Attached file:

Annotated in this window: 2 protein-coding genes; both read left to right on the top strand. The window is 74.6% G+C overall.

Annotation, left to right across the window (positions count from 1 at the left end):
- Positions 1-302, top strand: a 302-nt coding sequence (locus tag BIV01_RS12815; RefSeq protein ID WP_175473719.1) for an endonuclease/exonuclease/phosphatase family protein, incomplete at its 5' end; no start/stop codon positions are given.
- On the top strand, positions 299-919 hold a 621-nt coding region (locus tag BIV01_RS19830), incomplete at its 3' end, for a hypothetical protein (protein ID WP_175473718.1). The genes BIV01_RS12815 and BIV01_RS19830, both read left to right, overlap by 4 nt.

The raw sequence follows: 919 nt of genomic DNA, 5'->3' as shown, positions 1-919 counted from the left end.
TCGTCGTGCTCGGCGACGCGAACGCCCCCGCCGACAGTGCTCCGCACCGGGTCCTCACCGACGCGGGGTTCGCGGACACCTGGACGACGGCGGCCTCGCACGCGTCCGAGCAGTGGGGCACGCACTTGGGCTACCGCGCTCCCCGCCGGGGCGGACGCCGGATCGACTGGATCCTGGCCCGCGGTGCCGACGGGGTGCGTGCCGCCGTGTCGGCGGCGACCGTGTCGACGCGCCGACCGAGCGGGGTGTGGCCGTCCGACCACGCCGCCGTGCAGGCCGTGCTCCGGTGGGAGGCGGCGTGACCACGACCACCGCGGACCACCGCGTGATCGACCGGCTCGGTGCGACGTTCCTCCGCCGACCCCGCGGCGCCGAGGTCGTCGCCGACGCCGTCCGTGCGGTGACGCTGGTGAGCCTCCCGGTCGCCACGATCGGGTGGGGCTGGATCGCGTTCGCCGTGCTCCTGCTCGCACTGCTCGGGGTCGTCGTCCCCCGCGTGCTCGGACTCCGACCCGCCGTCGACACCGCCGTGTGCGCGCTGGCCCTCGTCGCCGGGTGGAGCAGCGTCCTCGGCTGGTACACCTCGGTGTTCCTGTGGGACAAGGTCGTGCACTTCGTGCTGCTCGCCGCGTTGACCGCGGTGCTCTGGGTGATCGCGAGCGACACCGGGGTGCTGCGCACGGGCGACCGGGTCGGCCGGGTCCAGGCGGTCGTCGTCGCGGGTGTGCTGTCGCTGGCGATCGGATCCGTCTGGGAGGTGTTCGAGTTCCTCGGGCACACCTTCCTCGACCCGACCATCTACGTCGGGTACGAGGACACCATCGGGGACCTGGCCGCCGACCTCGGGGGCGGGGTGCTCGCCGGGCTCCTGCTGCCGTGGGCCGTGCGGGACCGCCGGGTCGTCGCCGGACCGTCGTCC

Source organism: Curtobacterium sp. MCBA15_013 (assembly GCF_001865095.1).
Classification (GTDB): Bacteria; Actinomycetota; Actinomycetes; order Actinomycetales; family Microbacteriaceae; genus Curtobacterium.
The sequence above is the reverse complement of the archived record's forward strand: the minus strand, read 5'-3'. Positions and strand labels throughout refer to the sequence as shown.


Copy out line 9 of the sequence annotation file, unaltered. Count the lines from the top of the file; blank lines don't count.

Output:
The sequence above is the reverse complement of the archived record's forward strand: the minus strand, read 5'-3'. Positions and strand labels throughout refer to the sequence as shown.